As is the case with many small animals, placement is essential to a happy pet. Put your hamster’s home near the sounds of your family, but not right in the thick of things. They’ll be comforted by your day-to-day sounds, but will be stressed out by loud noises and lots of hubbub right outside their space. Do also be sure to keep your pets habitat away from any vents or drafty windows to ensure they are in a safe temperature controlled environment.
3. Cover their habitat with a light cloth for the first few days
When you bring your new hamster home, everything is new to them. Give them the headspace to get to know their new habitat for a few days – without the distractions of your home – by placing a light cloth over their space. Feel free to take this cover off for bonding time!
4. Wait a few days before trying to pick them up
Like any new friendship, it takes time to get to know someone and feel comfortable with them. That said, wait a while to handle your hamster or pick them up. After a few days of giving them food and water, they’ll start to trust you!
5. Once they’re acclimated, think outside the box for feeding time
You don’t eat the same things every day, do you? Your hammie will appreciate a varied diet as much as humans do. In addition to their normal, everyday food, try giving them small amounts of carrots, squash, broccoli, cucumbers, apples, pears, or berries. Ask your vet about the best foods to feed your new friend. Remember, treats should always be given in moderation.
Get more info on what to feed your small animal here.
6. Clean and wash your hamster’s space regularly
There’s a happy medium between keeping your hamster’s home clean and comfy and creating undue stress by cleaning it too much. In general:
- Clean the toilet area daily
- Spot change bedding as needed (when soiled/wet)
- Wipe out their food dish weekly
- Change water daily
- Empty their entire habitat weekly or twice a week
- Place all new bedding weekly
Every week or every other week, take soap and water and wipe down the entire habitat once it’s empty of bedding, toys, and other pieces. That extra step will keep your hamster’s space smelling good.
7. Give them plenty of out-of-habitat time
A great way to give your hamster exercise and get some needed bonding time is to provide ample playtime outside their habitat each week. We suggest setting up a small gated area with lots of toys and some treats so they can explore and say hi to their human family! Remember to always supervise your hamster when he or she is out of their habitat.
8. Take time to bond with your hamster
Patience, regular feeding, lots of out-of-habitat playtime, and soft talk will go a long way in helping you bond with your hamster. Make sure to always approach your pet slowly and talk to them in a conversational manner. They’ll learn to recognize your scent and voice and see you as a source of comfort.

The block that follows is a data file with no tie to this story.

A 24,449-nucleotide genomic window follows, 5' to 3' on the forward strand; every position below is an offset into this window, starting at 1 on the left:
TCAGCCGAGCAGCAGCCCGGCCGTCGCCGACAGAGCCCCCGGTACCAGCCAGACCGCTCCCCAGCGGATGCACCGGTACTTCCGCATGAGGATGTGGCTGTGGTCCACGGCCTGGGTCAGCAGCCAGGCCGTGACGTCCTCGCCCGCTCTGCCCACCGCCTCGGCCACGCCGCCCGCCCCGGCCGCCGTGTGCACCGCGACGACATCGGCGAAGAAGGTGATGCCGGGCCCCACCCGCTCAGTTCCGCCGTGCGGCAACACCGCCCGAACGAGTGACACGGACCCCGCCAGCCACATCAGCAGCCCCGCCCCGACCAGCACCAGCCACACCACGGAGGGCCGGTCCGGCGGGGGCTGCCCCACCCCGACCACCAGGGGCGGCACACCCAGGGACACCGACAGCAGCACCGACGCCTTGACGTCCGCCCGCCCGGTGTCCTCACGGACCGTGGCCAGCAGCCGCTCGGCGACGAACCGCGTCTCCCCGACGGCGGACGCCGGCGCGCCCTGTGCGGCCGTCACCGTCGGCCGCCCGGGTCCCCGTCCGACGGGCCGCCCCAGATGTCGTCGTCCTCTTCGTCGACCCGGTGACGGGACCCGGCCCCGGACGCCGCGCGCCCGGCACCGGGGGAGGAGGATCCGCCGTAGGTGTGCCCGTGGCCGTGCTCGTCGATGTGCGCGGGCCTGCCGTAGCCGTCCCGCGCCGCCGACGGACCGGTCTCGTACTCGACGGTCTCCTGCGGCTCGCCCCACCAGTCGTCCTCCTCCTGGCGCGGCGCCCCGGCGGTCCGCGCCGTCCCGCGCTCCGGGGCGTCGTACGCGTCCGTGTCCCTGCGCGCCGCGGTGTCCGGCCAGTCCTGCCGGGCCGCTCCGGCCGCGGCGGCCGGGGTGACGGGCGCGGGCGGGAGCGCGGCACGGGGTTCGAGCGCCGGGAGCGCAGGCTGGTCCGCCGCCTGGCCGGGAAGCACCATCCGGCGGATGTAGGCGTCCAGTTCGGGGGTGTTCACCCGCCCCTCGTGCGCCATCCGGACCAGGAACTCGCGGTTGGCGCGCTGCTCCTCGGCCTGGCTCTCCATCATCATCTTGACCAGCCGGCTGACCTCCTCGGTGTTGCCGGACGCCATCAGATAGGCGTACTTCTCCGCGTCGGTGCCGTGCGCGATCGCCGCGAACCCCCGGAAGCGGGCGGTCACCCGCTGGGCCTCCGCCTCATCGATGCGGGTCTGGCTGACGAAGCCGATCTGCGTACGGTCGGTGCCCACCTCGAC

Get more tips on bonding with your small animal here.
9. Handle your pet with care
Unlike other small animals, hamsters and gerbils need to be picked up with both hands and cradled in cupped hands. The same goes for putting them down, but use extra caution so they don’t accidentally escape from or slip through your hands. Because these pets are naturally nocturnal, be sensitive to the time of day you are trying to handle your hamster. You wouldn’t want someone snatching you up out of your sweet dreams!
Ready to start pet parenting your hammie like a pro? Explore our small pet supplies for bedding, habitats, treats, chews, and much more. Want more info? Explore our always-growing collection of small animal advice written by our pet experts.
Lianne McLeod / The Spruce
Fleece (sweatshirt fleece, polar fleece, etc.) is a favorite fabric for making homemade hammocks. Fleece and flannel make cozy beds for winter time, and cotton and denim make nice beds for warmer weather. No matter what fabric is used, watch for loose threads and discard the hammock if it is being chewed up.
Clips for Hanging the Hammock
Owners usually have to discard a few store-bought hammocks due to chewing, but the swivel clips they come with can be saved to make your own hammock. You can also buy a variety of clips, snap hooks, carabiners, shower curtain hooks and other assorted hardware that can be used to attach hammocks to cages. Check your local craft, hardware, or animal supply store for different options. Whichever option you choose, try to think about it in terms of safety, making sure no body parts could get trapped in the clips you choose.
The Hanging Loops on the Hammock
Bits of fabric, sturdy ribbons, bias tape or nylon webbing (like leash material) can be used for making the loops to which the hanging clips are attached. Thin leashes bought at discount stores can be cut into smaller sections as inexpensive webbing for the hanging loops.
Gather Materials and Cut Your Fabric to Size
This hammock can be made into any size you like. For the hammock demonstrated here, two pieces of fleece are cut into 12 inches by 24 inches. The finished hammock is just nine inches wide by 10 inches long (suitable for a rat or smaller pet; a larger one would be necessary for rats to pile in together, or for a ferret).